What China has done right to maintain mild CPI growth

EIJING, Jan. 16 (Xinhua) — China has avoided the inflation shock that afflicted most Western economies last year, despite multiple challenges such as mounting imported inflationary pressures and the resurgence of domestic COVID-19 cases.

China’s consumer price index (CPI), a main gauge of inflation, rose 2 percent in 2022 compared with 2021 — well below an official target of around 3 percent — while China’s producer price index rose 4.1 percent in 2022, according to data from the National Bureau of Statistics.

China’s increases are just a fraction of those reported in the United States, the eurozone and Britain, and also substantially lower than those seen in other emerging economies such as India, Brazil and South Africa.

“Stable domestic consumer prices are in stark contrast to the global spike,” said Wan Jinsong, an official with the National Development and Reform Commission (NDRC).

Mild inflation confirms China’s role as a stabilizer for world prices, and clears the way for the government to adopt stimulus measures to rev up the economy.


A steady food market is crucial for ensuring overall price stability, as food prices account for nearly one-third of China’s CPI last year.

Food prices rose 2.8 percent year on year in China last year, significantly lower than the 10-percent increase seen in major economies such as the U.S. and Europe.

This could not have been achieved in China without the government’s marco-regulation measures — a case in point is the price of pork, the staple meat in China.

When hog prices were depressed in the first half of 2022, the central government bought pork for its central reserves 13 times in succession and asked local governments to increase purchases in a bid to support hog prices and boost pig farmers’ confidence. When pork supplies were tight during the second half of the year, authorities released seven batches of frozen pork from central reserves amid soaring prices, and urged local governments to increase supplies, said Wan.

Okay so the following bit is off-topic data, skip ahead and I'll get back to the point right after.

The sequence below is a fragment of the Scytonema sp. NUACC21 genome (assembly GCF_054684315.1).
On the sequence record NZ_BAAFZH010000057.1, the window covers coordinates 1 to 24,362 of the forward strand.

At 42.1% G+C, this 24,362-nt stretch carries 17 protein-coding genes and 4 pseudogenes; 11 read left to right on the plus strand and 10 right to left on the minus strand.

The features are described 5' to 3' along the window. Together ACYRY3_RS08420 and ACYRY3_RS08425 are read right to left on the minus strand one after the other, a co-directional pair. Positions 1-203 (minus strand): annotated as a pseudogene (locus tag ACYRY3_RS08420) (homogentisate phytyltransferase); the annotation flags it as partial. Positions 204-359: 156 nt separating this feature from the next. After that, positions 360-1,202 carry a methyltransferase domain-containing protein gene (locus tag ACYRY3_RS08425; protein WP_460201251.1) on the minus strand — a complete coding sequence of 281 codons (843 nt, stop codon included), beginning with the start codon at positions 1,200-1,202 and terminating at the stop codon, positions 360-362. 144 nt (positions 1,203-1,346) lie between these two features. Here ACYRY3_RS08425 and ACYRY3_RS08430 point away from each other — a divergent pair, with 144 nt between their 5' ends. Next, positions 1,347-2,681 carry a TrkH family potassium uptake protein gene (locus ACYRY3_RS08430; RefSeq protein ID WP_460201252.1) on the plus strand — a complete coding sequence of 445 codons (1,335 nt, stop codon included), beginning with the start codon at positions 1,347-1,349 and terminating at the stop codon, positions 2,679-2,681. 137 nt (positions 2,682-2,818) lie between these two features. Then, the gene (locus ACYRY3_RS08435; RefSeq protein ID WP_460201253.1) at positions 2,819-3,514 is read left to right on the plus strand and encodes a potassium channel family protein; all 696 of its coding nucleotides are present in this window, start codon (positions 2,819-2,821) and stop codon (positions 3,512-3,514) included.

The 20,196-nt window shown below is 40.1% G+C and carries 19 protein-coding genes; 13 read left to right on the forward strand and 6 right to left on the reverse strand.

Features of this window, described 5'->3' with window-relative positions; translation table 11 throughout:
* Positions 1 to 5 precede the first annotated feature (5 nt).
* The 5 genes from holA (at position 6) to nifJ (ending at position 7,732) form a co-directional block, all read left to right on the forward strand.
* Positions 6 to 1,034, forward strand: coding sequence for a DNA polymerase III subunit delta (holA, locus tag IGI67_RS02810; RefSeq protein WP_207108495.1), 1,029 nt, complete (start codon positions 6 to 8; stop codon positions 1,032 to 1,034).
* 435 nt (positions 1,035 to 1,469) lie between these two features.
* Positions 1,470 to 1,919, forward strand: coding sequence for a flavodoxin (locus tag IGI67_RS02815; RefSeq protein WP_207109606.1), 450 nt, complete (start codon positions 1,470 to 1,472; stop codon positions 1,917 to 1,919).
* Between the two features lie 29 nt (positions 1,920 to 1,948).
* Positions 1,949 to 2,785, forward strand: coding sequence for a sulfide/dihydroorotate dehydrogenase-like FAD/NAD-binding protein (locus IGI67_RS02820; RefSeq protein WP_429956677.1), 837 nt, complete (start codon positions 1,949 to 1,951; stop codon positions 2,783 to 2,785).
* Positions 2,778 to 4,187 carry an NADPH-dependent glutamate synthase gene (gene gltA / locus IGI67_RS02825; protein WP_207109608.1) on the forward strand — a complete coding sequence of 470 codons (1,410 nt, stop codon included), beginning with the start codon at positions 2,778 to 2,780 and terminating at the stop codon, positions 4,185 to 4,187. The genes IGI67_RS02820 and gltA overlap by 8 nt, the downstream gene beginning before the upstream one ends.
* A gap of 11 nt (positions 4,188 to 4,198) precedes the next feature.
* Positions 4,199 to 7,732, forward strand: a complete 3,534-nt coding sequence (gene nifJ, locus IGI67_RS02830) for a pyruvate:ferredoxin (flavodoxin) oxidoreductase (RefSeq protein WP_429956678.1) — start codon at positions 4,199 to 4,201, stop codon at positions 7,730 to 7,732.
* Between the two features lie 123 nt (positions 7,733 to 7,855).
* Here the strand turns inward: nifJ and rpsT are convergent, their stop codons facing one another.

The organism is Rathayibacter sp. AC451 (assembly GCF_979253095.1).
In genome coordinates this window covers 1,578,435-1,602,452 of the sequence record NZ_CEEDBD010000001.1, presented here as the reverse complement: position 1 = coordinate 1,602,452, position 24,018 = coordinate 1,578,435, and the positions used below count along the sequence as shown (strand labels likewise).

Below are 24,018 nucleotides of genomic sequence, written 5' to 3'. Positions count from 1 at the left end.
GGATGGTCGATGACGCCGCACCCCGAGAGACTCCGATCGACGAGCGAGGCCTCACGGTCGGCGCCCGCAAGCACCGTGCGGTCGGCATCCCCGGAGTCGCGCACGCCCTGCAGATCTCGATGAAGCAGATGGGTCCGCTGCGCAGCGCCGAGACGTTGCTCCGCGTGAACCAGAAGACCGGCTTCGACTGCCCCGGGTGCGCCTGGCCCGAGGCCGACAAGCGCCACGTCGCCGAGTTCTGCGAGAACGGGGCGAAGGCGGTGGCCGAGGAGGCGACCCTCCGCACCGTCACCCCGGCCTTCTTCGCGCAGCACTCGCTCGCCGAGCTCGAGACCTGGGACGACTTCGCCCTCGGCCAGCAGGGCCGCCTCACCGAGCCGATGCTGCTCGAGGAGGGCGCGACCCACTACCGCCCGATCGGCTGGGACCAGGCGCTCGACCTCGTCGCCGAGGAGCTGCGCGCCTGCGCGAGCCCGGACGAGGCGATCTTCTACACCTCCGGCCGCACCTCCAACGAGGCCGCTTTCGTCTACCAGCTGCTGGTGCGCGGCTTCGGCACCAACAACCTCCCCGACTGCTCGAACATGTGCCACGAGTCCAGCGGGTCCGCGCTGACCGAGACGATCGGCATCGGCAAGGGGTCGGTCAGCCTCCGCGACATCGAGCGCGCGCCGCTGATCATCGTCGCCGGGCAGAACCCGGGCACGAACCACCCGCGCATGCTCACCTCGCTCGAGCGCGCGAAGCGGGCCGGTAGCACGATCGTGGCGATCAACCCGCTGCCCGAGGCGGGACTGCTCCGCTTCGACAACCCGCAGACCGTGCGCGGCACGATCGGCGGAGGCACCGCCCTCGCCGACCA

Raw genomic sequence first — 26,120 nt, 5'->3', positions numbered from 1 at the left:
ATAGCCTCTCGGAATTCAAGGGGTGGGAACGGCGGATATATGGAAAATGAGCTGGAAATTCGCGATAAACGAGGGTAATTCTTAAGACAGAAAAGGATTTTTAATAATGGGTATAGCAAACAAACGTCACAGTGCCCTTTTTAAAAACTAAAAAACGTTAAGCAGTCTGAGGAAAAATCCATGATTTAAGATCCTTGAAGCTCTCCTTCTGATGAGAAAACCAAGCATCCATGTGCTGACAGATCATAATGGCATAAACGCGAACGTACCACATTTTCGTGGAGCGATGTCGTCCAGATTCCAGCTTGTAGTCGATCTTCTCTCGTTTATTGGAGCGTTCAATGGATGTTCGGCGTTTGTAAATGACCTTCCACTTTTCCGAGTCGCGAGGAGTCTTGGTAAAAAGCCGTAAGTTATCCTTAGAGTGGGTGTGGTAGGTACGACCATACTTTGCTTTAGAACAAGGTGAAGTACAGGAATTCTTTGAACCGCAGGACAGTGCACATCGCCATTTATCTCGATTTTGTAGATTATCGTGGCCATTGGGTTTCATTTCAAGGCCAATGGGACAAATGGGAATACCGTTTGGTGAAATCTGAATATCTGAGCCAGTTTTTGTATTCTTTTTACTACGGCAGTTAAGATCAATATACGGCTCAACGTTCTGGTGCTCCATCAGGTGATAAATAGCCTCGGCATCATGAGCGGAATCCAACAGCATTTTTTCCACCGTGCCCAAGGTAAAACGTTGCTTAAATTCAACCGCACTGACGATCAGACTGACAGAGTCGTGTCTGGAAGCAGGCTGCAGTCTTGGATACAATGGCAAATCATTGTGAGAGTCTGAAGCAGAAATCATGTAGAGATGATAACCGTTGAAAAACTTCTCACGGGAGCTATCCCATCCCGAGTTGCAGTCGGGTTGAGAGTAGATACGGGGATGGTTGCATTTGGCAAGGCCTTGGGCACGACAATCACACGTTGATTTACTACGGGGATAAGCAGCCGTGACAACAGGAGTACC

“China’s pig production capacity is generally within a reasonable range, and we will likely see smaller price fluctuations this year,” he added.

The grain price is another telling example. Monthly international wheat and corn prices once soared as much as 74 percent and 36 percent, respectively, year on year, while the retail price of rice fell 1 percent in 36 major Chinese cities in 2022, and that of flour went up just 3 percent, said Niu Yubin, an official with the NDRC.


China has been largely protected from the impact of the global energy crisis, due to its measures to ensure adequate supplies.

The country cut import tariffs for coal to zero from May 1, 2022 to March 31, 2023. China also increased high-quality coal production capacity in an orderly manner, accelerated the construction of large wind power and photovoltaic bases, and increased oil and gas exploration and development.

To stabilize market expectations, authorities effectively responded to abnormal energy price changes, reined in on malicious speculation, and also cracked down on the fabrication and spreading of fake information about price increases.

China established a coal price monitoring and cost investigation system, and launched evaluations and compliance reviews concerning coal price index providers.

In the first 11 months of 2022, energy prices in the U.S. and the eurozone jumped about 27 percent and 38 percent, respectively, from a year earlier, while fuel prices posted a mild increase of 3 percent in China.


The country has established a price subsidy mechanism to offer financial aid to vulnerable communities in case of price hikes.

In 2022, China adjusted this mechanism, expanding the beneficiaries of the policy and lowering its triggering threshold from September 2022 to March 2023.

Around 6.5 billion yuan (about 968 million U.S. dollars) of price subsidies were offered to 200 million people in need last year, data from the NDRC showed.

Since 2020, Chinese authorities have provided a total of around 37.5 billion yuan of price subsidies to 730 million people in distress, in order to help cushion the impact of price increases.

When it comes to this year’s price trend, analysts agree that China has the confidence and capabilities to keep overall prices stable — citing successive bumper harvests, reasonable hog production capacity and sufficient energy supplies.

As the Spring Festival approaches, authorities urged stronger steps to ensure supply and stable prices of necessities, medical goods and energy, so as to meet people’s need for food, medical care and winter heating.

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